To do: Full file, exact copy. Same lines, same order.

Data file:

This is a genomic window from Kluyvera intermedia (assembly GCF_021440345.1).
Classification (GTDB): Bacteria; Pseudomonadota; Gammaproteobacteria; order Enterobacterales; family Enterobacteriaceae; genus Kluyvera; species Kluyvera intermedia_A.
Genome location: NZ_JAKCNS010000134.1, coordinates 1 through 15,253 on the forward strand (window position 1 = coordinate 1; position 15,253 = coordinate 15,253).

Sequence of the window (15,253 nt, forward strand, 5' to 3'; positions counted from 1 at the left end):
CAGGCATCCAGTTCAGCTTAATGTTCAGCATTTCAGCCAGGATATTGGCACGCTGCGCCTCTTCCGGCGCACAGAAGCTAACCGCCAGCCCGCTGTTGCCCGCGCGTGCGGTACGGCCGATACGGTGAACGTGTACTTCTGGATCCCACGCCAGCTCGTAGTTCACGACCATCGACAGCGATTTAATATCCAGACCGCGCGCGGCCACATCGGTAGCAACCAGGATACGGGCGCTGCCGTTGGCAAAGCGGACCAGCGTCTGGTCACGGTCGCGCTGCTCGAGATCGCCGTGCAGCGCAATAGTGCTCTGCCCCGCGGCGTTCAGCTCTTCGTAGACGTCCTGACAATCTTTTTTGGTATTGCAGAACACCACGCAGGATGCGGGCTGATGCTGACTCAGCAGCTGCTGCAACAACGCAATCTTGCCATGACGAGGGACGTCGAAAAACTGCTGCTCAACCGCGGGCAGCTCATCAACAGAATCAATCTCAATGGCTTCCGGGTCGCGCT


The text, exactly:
This is a genomic window from Kluyvera intermedia (assembly GCF_021440345.1).
Classification (GTDB): Bacteria; Pseudomonadota; Gammaproteobacteria; order Enterobacterales; family Enterobacteriaceae; genus Kluyvera; species Kluyvera intermedia_A.
Genome location: NZ_JAKCNS010000134.1, coordinates 1 through 15,253 on the forward strand (window position 1 = coordinate 1; position 15,253 = coordinate 15,253).

Sequence of the window (15,253 nt, forward strand, 5' to 3'; positions counted from 1 at the left end):
CAGGCATCCAGTTCAGCTTAATGTTCAGCATTTCAGCCAGGATATTGGCACGCTGCGCCTCTTCCGGCGCACAGAAGCTAACCGCCAGCCCGCTGTTGCCCGCGCGTGCGGTACGGCCGATACGGTGAACGTGTACTTCTGGATCCCACGCCAGCTCGTAGTTCACGACCATCGACAGCGATTTAATATCCAGACCGCGCGCGGCCACATCGGTAGCAACCAGGATACGGGCGCTGCCGTTGGCAAAGCGGACCAGCGTCTGGTCACGGTCGCGCTGCTCGAGATCGCCGTGCAGCGCAATAGTGCTCTGCCCCGCGGCGTTCAGCTCTTCGTAGACGTCCTGACAATCTTTTTTGGTATTGCAGAACACCACGCAGGATGCGGGCTGATGCTGACTCAGCAGCTGCTGCAACAACGCAATCTTGCCATGACGAGGGACGTCGAAAAACTGCTGCTCAACCGCGGGCAGCTCATCAACAGAATCAATCTCAATGGCTTCCGGGTCGCGCT